Three million years ago a process of geological and tectonic change had resulted in the existence of a narrow strip of land that is Panama today. This new land bridge connected the North and South American continents and created two oceans where once there had been only one, altering in the process global ocean currents and in turn engendering habitats on the African continent that would eventually allow for the evolution of humankind. The so called “Panama Effect”, as this evolutionary process has come to be known, has led some scientists to claim that “…we are all Panamanians”. The 4,500 m2 Panama Bridge of Life- Museum of Biodiversity (Frank Gehry´s first and still his only Latin American project), located at the southern entrance to the Panama Canal, employs this uniquely Panamanian history to reveal human and natural aspects of the country’s rich and increasingly menaced biodiversity in a series of eight exhibits designed jointly by Gehry and Bruce Mau.
In addition to a retail store, cafeteria and temporary exhibit pavilion (the museum is the only Smithsonian Institution affiliated museum outside of the United States and is thus entitled to receive on loan parts of the SI collection), the eight exhibits “inhabit” separate pavilions that are arranged around a two level central atrium. Visitors arrive at the upper level (4m00 above street level) from the street and canal side pedestrian walkway on ramps and stairs and from there descend and ascend a ramped, looping route through the series of exhibits. The building materials are primarily concrete, built up plaster wall systems, curtain wall glazing, structural steel and painted aluminium roofing panels.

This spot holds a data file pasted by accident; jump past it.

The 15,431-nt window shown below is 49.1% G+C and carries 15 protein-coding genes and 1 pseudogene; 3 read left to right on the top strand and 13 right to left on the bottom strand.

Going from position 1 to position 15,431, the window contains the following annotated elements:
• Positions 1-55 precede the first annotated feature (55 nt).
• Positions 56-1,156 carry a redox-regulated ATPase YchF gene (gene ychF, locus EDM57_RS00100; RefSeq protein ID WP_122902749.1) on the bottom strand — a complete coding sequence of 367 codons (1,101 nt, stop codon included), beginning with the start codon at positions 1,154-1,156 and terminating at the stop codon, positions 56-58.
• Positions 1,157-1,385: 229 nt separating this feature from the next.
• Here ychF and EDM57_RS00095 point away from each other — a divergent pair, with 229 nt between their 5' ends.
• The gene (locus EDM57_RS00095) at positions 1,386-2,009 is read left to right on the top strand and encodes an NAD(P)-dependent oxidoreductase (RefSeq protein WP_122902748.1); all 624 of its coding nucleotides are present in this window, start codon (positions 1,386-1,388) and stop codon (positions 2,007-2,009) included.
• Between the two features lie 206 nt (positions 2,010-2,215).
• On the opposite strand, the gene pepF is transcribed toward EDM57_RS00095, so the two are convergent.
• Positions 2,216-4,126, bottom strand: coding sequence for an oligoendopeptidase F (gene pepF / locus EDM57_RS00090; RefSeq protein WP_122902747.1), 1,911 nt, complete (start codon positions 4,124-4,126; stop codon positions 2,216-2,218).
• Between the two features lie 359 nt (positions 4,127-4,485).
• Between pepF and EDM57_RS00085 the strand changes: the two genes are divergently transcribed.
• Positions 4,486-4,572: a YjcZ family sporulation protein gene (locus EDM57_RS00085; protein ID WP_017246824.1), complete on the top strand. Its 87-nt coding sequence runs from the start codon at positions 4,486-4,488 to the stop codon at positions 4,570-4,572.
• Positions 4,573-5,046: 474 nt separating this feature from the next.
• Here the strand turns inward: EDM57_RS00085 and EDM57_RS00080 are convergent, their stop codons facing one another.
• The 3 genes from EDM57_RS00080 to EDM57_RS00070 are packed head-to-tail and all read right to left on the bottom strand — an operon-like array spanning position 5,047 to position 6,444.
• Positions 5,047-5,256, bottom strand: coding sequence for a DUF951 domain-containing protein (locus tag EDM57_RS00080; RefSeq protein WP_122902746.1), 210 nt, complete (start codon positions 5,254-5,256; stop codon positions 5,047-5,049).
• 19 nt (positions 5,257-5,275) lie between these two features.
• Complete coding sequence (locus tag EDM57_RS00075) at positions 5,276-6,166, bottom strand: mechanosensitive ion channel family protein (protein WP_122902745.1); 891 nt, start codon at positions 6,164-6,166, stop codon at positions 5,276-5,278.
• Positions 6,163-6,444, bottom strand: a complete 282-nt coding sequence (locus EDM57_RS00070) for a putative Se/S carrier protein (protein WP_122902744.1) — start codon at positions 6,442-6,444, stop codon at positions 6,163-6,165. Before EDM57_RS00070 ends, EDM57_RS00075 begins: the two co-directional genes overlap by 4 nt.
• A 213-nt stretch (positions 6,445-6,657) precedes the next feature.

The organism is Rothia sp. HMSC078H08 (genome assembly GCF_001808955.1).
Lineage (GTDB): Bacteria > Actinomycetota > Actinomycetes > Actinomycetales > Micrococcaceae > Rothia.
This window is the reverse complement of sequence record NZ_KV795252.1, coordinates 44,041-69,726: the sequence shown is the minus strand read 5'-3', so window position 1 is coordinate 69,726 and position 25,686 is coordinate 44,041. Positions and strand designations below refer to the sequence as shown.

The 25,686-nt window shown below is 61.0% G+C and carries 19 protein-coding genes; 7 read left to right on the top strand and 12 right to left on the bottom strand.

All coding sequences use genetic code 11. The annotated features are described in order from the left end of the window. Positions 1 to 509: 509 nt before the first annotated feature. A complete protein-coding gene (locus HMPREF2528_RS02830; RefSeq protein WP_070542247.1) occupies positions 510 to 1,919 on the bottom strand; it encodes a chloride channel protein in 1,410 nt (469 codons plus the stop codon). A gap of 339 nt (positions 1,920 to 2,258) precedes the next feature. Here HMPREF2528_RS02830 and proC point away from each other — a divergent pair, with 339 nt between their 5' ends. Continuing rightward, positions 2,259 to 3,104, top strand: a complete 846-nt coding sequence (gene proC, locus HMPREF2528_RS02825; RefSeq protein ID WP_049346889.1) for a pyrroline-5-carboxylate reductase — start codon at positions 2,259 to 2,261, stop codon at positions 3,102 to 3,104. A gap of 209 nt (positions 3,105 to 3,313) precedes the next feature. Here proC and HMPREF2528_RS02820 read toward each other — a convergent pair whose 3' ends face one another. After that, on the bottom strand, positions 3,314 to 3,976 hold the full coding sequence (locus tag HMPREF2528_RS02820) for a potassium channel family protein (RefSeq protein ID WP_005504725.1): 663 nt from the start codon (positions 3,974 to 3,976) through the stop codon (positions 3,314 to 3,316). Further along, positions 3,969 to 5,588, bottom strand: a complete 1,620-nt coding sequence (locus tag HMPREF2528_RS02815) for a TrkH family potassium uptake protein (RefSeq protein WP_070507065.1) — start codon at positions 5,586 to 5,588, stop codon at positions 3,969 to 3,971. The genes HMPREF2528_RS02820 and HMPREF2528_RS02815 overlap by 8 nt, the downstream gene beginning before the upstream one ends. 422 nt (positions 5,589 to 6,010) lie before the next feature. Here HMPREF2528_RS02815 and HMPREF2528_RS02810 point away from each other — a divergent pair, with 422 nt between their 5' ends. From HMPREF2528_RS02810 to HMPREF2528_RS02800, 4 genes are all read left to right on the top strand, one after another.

ESSA is the Executive Architect/Engineer and Architect of Record in representation of Gehry Partners, LLP. The firm contributed its expertise in tropical architectural design and construction issues during the design phases and is responsible for technical inspection and construction supervision during the ongoing construction phase.